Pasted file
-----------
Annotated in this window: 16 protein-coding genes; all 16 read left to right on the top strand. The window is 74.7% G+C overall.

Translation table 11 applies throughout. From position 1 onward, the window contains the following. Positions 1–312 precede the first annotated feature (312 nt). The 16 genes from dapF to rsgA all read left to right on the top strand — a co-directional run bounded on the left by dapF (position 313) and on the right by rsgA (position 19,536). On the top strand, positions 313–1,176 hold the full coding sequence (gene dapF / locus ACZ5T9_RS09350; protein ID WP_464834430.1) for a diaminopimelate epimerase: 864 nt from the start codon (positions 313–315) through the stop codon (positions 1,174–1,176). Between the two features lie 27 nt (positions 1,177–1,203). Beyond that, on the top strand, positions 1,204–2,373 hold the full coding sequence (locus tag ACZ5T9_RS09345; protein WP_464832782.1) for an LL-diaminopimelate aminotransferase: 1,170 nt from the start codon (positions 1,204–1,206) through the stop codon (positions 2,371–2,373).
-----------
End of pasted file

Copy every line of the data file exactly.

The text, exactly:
Annotated in this window: 16 protein-coding genes; all 16 read left to right on the top strand. The window is 74.7% G+C overall.

Translation table 11 applies throughout. From position 1 onward, the window contains the following. Positions 1–312 precede the first annotated feature (312 nt). The 16 genes from dapF to rsgA all read left to right on the top strand — a co-directional run bounded on the left by dapF (position 313) and on the right by rsgA (position 19,536). On the top strand, positions 313–1,176 hold the full coding sequence (gene dapF / locus ACZ5T9_RS09350; protein ID WP_464834430.1) for a diaminopimelate epimerase: 864 nt from the start codon (positions 313–315) through the stop codon (positions 1,174–1,176). Between the two features lie 27 nt (positions 1,177–1,203). Beyond that, on the top strand, positions 1,204–2,373 hold the full coding sequence (locus tag ACZ5T9_RS09345; protein WP_464832782.1) for an LL-diaminopimelate aminotransferase: 1,170 nt from the start codon (positions 1,204–1,206) through the stop codon (positions 2,371–2,373).